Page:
Wallets and car keys were handed to the gangsters, who hefted large-sized weapons and wore masks.

“We have your wallets. So we know where you live," said one of them, underlining the threat to murder anyone who dared talk to law enforcement. (An echo of the famous Goodfellas line: “You might know who we are, but we know who you are.”)

In the commotion of the heist, the robbers couldn't account for Rolf, whose name was on the list of staffers' names.

“We got everybody but we can’t find this guy Rolf!” one of the mobsters shouted.

Soon enough, Rebmann was identified, hustled back out into the cold and ordered to open the bay doors to the cargo area's interior.
“They were looking for the key to open the overhead (garage) door,” Rebmann told prosecutor Alicyn Cooley. “They asked for the keys and I gave them the keys.”

Then, after opening the door and backing the van into the warehouse, they marched the captives to the lunchroom.

“I saw three others, only from approximately the waist down, carrying guns,” Rebmann said. “The fellow was leading me around the warehouse with a gun in my back. They put me in the lunchroom and made me lay down on the floor. In the lunchroom, all the guys that were working were tied up on the floor.”

While Tommy DeSimone and Valenti were staring at the cash-filled cardboard boxes, the guys with guns inside the lunchroom repeatedly reminded the employees to stay calm -- or else.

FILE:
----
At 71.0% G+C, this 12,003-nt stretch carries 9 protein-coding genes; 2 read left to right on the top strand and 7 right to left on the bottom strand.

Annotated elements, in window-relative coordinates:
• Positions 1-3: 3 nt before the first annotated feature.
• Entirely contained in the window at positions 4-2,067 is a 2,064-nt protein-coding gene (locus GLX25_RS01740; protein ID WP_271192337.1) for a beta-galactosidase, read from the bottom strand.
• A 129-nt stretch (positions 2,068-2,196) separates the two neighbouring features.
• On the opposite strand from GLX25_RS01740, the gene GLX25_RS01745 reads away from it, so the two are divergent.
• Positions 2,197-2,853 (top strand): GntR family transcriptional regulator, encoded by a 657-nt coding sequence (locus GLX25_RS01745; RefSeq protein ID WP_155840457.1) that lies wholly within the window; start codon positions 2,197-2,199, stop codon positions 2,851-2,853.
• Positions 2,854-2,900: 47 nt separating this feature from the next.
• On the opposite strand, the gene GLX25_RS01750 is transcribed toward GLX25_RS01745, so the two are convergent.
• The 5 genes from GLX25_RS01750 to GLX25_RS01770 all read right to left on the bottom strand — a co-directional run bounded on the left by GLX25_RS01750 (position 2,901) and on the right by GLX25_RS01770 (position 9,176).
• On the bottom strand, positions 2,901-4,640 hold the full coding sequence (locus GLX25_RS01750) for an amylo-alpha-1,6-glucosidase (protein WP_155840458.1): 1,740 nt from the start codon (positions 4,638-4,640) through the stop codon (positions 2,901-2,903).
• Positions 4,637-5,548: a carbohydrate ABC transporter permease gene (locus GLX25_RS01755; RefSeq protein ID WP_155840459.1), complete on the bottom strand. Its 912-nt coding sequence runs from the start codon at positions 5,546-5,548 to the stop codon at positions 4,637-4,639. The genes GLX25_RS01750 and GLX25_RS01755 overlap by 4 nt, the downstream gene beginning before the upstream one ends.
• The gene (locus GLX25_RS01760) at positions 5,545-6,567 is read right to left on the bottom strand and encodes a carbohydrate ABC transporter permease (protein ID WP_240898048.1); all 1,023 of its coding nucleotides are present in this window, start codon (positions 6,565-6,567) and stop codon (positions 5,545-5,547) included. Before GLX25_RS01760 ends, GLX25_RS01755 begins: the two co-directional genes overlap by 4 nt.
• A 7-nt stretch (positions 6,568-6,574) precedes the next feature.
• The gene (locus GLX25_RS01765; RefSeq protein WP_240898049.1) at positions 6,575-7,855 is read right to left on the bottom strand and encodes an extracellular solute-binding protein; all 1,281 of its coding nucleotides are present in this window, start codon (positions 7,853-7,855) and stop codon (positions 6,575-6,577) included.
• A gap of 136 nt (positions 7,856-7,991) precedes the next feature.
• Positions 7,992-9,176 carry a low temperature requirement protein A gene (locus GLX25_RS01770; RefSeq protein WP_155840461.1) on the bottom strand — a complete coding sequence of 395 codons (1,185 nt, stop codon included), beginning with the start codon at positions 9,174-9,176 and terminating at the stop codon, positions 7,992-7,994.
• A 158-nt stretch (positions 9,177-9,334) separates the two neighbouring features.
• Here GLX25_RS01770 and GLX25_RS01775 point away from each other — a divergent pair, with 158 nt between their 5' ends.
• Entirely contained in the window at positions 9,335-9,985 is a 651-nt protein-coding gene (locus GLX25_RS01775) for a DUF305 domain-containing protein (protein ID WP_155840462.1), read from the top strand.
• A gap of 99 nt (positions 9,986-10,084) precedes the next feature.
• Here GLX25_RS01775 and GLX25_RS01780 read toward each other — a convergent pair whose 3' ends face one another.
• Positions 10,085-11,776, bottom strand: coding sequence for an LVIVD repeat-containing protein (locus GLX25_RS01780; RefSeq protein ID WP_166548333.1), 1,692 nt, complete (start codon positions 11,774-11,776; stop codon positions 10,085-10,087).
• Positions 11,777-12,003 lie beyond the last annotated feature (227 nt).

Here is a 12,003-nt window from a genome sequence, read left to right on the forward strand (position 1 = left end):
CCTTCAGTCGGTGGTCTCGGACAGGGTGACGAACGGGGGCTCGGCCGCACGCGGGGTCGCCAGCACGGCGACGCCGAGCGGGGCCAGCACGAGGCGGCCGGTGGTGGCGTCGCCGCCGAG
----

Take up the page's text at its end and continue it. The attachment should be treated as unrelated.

“Do as you’re told,” Rebmann recalled hearing. “We don’t want to hurt anybody.”

They may not have wanted to, but they did hurt somebody who didn't listen to them.
At one point, Lufthansa employee Kerry Whalen tried to sound an alarm.
“One of them stepped over me and hit Kerry," Rolf said in testimony at Asaro's trial.

Whalen, in a self-published book called Inside the Lufthansa Heist: The FBI Lied, described how he felt after Valenti pistol-whipped him.

“I couldn’t see with my left eye, but my right eye saw two bullets staring at me, the size of submarine torpedoes, in the chamber of a pistol,” he wrote.

“I was so sure I would die that my body went completely limp causing me to urinate into my long johns.”

Valenti actually was the one who cracked Whalen's head with the butt of his gun.

The heist team eventually created a human chain. They passed the haul -- every box of it, one after the other -- down and inside the van.

Then the van sped off, hauling inside it the contents of what was then the largest robbery in American history.

The Lufthansa staffers, frightened out of their wits, didn't dare to even stir until “somebody said there is nobody there,” Rebmann recalled. “And that’s when we all got up.”

After Rebmann, a crew of former FBI agents took the stand to testify about the surveillance they slapped on Burke following the heist.

They never slapped anything else onto Burke, heist-related, however.

Jimmy the Gent was finally arrested on other charges, including murder, and died in prison in 1996.

On June 12, 2012, while Valenti was recording Asaro, Henry Hill, who flipped and told writer Nicholas Pileggi his story, died of natural causes.
That same month, Valenti brought Lufthansa up by asking Asaro if he planned on attending Hill's wake.


"That’s one less left of Lufthansa,” Valenti said.

“Yeah,” Asaro responded. “Piece of shit.”

"He made a big thing like he was there with us," said Valenti.

“Fuck him,” Asaro told his wire-wearing turncoat cousin.

Hill was not on the actual job that night but had played a role by introducing the robbers to bookie Marty Krugman, a Queens wig-store owner who tipped them off about the Lufthansa loot.

Why any mobster would attend Hill's wake is another question.